The Plight of Haiti's Children
You can turn left or right, walk straight or backward -- the direction doesn't matter. In the streets of Port-au-Prince and surrounding slums, the children of Haiti are everywhere.
Maladies that strike the children here are similar to those plaguing strife-ridden Darfur, Sudan, and the Democratic Republic of the Congo. The main difference is that Haiti is not officially at war. Less than four hours by plane from New York and even closer to Miami, this country's next generation is in serious danger of not growing up.
The future -- and that is all Haiti has -- lies with this country's youngest generation -- and with nearly 4 million children, almost half of Haiti‚s population is under the age of 18. But children facing a serious lack of education, medical care, nutrition and housing are forced to live their lives doing nothing. Haiti is so poor that the child labor common in other parts of the developing world doesn't exist -- there is simply no work at all.
Walking through the streets, children in various states of dress outnumber those in impeccably clean school uniforms. From ripped clothing to an out-of-place Notre Dame T-shirt to wearing nothing at all, kids congregate in groups and make do playing with rocks masquerading as marbles.
Haiti is a tough place to have a childhood, but for orphans it is something unimaginable. There are thousands of children who have no one. With the help of his faith, Bishop Yves-Innocent Louis does his part running the Life is Wealth Orphanage, a 60-bed facility filled mostly with girls from 2 to 17 years old.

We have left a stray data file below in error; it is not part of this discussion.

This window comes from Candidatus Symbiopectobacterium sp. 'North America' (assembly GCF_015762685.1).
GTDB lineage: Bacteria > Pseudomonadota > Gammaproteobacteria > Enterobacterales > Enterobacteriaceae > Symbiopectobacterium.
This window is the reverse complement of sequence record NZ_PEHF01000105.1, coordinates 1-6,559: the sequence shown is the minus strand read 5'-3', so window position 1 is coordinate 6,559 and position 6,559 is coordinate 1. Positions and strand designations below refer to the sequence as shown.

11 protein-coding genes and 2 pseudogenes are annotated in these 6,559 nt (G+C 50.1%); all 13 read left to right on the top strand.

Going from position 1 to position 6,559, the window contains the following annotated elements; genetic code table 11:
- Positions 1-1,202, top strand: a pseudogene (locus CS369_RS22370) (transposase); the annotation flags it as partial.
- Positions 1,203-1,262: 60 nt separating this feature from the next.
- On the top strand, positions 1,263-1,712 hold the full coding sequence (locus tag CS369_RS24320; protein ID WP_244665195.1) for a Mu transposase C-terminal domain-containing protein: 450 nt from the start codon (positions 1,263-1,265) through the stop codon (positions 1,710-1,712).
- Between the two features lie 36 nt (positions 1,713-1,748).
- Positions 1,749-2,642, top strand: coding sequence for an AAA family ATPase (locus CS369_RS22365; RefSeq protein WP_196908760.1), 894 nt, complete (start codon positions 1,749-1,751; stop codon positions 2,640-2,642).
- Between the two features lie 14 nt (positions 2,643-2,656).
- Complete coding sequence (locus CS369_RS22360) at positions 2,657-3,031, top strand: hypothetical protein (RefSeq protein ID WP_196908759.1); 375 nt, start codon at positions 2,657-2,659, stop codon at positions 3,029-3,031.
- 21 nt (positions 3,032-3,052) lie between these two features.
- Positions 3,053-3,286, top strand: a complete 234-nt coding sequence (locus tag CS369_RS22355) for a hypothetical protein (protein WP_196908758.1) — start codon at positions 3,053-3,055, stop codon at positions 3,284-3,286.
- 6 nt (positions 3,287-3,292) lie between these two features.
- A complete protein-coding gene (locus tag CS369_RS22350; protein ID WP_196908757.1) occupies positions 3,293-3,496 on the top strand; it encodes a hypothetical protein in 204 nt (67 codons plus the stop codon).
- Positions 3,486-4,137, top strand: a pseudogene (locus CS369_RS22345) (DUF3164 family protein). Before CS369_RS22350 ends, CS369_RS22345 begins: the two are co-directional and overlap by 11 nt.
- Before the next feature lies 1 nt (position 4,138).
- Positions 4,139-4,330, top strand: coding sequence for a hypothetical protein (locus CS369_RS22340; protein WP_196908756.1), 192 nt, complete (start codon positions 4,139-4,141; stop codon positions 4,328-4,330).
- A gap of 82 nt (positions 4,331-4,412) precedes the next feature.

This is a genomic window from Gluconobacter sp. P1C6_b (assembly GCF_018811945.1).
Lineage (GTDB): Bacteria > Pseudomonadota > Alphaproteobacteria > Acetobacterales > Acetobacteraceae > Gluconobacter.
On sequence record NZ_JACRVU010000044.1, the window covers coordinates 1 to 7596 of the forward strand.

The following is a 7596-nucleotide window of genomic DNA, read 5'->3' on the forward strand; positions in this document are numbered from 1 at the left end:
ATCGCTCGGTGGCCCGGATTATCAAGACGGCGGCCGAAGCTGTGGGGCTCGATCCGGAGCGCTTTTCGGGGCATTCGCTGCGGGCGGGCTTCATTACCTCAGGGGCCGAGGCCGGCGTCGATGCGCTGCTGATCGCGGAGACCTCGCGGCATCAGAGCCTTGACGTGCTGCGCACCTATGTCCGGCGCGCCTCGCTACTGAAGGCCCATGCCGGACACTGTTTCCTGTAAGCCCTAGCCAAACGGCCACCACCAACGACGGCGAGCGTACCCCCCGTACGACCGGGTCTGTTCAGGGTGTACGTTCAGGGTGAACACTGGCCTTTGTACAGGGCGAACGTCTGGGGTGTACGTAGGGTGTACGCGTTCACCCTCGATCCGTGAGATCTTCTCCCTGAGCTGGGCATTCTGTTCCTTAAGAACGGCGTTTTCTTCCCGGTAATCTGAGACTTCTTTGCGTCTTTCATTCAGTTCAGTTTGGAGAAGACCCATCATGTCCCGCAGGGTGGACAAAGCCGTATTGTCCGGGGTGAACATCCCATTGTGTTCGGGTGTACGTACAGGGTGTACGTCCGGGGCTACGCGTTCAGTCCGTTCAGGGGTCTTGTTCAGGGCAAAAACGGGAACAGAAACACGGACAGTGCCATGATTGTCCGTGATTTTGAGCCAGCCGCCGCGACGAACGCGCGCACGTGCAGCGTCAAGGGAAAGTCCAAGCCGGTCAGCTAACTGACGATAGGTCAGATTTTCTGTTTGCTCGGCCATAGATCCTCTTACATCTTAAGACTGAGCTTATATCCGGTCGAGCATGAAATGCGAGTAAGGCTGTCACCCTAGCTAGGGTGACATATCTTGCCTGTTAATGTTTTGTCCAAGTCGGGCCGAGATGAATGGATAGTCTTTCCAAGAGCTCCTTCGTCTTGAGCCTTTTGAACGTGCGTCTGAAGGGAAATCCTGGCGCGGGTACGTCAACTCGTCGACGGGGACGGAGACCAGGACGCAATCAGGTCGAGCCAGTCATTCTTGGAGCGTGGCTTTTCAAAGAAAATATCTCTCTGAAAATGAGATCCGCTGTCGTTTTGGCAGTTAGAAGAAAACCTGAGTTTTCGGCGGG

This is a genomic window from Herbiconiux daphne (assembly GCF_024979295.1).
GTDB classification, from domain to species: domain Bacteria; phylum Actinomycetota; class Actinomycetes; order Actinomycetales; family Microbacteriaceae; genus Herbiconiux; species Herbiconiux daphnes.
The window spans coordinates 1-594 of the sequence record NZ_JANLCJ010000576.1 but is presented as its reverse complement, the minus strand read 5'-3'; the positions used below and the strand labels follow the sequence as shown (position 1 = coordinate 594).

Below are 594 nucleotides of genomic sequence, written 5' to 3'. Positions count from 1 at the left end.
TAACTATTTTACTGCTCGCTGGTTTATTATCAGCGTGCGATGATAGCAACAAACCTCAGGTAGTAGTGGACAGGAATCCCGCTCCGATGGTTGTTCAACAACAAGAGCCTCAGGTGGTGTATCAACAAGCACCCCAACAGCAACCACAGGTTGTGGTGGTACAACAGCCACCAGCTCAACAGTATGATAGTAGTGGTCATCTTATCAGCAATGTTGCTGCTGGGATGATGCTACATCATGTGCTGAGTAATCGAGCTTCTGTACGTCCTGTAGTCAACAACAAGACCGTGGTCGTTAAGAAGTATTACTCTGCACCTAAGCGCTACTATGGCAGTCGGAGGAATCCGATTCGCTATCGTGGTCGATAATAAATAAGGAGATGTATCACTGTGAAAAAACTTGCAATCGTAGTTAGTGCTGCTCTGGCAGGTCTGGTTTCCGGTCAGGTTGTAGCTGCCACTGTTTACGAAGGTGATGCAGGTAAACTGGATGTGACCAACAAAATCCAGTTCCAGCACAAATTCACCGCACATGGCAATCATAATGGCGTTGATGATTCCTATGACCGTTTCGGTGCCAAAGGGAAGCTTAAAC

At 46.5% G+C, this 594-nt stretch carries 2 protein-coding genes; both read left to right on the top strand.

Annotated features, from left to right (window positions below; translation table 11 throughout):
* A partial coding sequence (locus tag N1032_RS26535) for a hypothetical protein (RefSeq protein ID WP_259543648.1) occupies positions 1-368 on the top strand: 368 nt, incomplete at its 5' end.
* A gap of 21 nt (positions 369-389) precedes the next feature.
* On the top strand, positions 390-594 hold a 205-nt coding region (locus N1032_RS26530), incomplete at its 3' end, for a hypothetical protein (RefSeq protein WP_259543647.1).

In a scene straight from Oliver Twist, children line up at a table eating in unison. The only difference from the Dickens version is that they smile as they eat the second of three meals that day. The orphanage is run with religious fervor and supported by Americans and the World Food Program. These children live in an entirely different world than those with families in places like Cité Soleil: They have a school, computer lessons and attend required religious services each week.
Fabienne Jean Baptiste, an 11-year-old girl with a soft voice, pigtails held in pink and blue berets and a checkered shirt, has been here since she was 2. She says she's happy and has many friends at the orphanage.
On another side of town, children are struggling just to eat more than one meal a day. Malnutrition runs rampant throughout the country, evident in swollen stomachs and the turning of hair to red. Contrast the hunger with the toy guns made of plastic and metal that can be found everywhere and the graffiti picturing the latest in weaponry that decorates many people's walls. The violence once meted out by the military is now alive and well in the minds and homes of the Haitian people.
Already, Haiti's youngest generation seems lost like so many before it, unable to lead the country out of its mess, or even to imagine a society free of violence and hunger. Then again, if Fabienne is able to realize her dreams of becoming a doctor, there just might be a chance for Haiti.
Award-winning photojournalist Ron Haviv is on the ground in Port-au-Prince documenting the run-up to Haiti's presidential and legislative elections. >>About This Blog
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